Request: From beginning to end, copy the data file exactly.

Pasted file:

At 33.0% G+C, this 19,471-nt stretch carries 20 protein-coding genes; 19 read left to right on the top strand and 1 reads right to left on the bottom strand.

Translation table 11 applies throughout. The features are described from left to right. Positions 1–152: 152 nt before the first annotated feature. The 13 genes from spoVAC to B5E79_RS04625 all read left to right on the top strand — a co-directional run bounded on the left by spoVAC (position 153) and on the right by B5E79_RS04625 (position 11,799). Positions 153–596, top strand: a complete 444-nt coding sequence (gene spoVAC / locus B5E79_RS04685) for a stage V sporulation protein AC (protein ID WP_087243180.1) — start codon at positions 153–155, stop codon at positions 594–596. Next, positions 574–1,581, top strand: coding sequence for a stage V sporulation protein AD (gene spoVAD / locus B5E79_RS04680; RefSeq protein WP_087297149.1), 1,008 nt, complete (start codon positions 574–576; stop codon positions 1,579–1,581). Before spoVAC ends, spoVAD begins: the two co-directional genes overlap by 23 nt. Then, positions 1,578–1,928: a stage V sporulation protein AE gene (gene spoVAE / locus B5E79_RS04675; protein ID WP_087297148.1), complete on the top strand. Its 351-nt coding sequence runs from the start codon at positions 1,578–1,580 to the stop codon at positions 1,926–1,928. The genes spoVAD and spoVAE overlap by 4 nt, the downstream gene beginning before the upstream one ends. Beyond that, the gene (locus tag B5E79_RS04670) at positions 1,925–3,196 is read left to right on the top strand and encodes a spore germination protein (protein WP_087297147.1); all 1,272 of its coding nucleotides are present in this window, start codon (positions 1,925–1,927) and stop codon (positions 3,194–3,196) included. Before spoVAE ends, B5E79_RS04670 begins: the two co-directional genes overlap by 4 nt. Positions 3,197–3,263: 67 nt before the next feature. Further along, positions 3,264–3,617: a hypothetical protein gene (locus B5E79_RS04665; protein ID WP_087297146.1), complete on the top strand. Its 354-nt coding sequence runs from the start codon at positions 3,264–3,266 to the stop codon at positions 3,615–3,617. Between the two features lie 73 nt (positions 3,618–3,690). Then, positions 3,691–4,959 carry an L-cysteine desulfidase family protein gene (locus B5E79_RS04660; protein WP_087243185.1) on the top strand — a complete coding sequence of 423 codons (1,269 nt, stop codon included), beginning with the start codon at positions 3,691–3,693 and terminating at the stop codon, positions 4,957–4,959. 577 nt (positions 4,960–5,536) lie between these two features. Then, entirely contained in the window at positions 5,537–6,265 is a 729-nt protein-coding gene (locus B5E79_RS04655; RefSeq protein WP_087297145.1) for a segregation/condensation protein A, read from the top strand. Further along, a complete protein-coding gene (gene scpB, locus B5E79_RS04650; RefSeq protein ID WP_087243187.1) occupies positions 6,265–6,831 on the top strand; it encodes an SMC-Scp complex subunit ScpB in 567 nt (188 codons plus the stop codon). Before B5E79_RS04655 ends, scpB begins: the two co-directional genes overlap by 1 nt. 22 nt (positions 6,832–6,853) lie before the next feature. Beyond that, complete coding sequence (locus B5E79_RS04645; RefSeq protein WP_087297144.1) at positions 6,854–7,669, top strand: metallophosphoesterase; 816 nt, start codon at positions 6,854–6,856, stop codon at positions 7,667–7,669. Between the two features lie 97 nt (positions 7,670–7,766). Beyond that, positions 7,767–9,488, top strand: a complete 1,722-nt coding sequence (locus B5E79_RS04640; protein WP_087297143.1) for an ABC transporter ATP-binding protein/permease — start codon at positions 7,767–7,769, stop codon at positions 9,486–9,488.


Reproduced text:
At 33.0% G+C, this 19,471-nt stretch carries 20 protein-coding genes; 19 read left to right on the top strand and 1 reads right to left on the bottom strand.

Translation table 11 applies throughout. The features are described from left to right. Positions 1–152: 152 nt before the first annotated feature. The 13 genes from spoVAC to B5E79_RS04625 all read left to right on the top strand — a co-directional run bounded on the left by spoVAC (position 153) and on the right by B5E79_RS04625 (position 11,799). Positions 153–596, top strand: a complete 444-nt coding sequence (gene spoVAC / locus B5E79_RS04685) for a stage V sporulation protein AC (protein ID WP_087243180.1) — start codon at positions 153–155, stop codon at positions 594–596. Next, positions 574–1,581, top strand: coding sequence for a stage V sporulation protein AD (gene spoVAD / locus B5E79_RS04680; RefSeq protein WP_087297149.1), 1,008 nt, complete (start codon positions 574–576; stop codon positions 1,579–1,581). Before spoVAC ends, spoVAD begins: the two co-directional genes overlap by 23 nt. Then, positions 1,578–1,928: a stage V sporulation protein AE gene (gene spoVAE / locus B5E79_RS04675; protein ID WP_087297148.1), complete on the top strand. Its 351-nt coding sequence runs from the start codon at positions 1,578–1,580 to the stop codon at positions 1,926–1,928. The genes spoVAD and spoVAE overlap by 4 nt, the downstream gene beginning before the upstream one ends. Beyond that, the gene (locus tag B5E79_RS04670) at positions 1,925–3,196 is read left to right on the top strand and encodes a spore germination protein (protein WP_087297147.1); all 1,272 of its coding nucleotides are present in this window, start codon (positions 1,925–1,927) and stop codon (positions 3,194–3,196) included. Before spoVAE ends, B5E79_RS04670 begins: the two co-directional genes overlap by 4 nt. Positions 3,197–3,263: 67 nt before the next feature. Further along, positions 3,264–3,617: a hypothetical protein gene (locus B5E79_RS04665; protein ID WP_087297146.1), complete on the top strand. Its 354-nt coding sequence runs from the start codon at positions 3,264–3,266 to the stop codon at positions 3,615–3,617. Between the two features lie 73 nt (positions 3,618–3,690). Then, positions 3,691–4,959 carry an L-cysteine desulfidase family protein gene (locus B5E79_RS04660; protein WP_087243185.1) on the top strand — a complete coding sequence of 423 codons (1,269 nt, stop codon included), beginning with the start codon at positions 3,691–3,693 and terminating at the stop codon, positions 4,957–4,959. 577 nt (positions 4,960–5,536) lie between these two features. Then, entirely contained in the window at positions 5,537–6,265 is a 729-nt protein-coding gene (locus B5E79_RS04655; RefSeq protein WP_087297145.1) for a segregation/condensation protein A, read from the top strand. Further along, a complete protein-coding gene (gene scpB, locus B5E79_RS04650; RefSeq protein ID WP_087243187.1) occupies positions 6,265–6,831 on the top strand; it encodes an SMC-Scp complex subunit ScpB in 567 nt (188 codons plus the stop codon). Before B5E79_RS04655 ends, scpB begins: the two co-directional genes overlap by 1 nt. 22 nt (positions 6,832–6,853) lie before the next feature. Beyond that, complete coding sequence (locus B5E79_RS04645; RefSeq protein WP_087297144.1) at positions 6,854–7,669, top strand: metallophosphoesterase; 816 nt, start codon at positions 6,854–6,856, stop codon at positions 7,667–7,669. Between the two features lie 97 nt (positions 7,670–7,766). Beyond that, positions 7,767–9,488, top strand: a complete 1,722-nt coding sequence (locus B5E79_RS04640; protein WP_087297143.1) for an ABC transporter ATP-binding protein/permease — start codon at positions 7,767–7,769, stop codon at positions 9,486–9,488.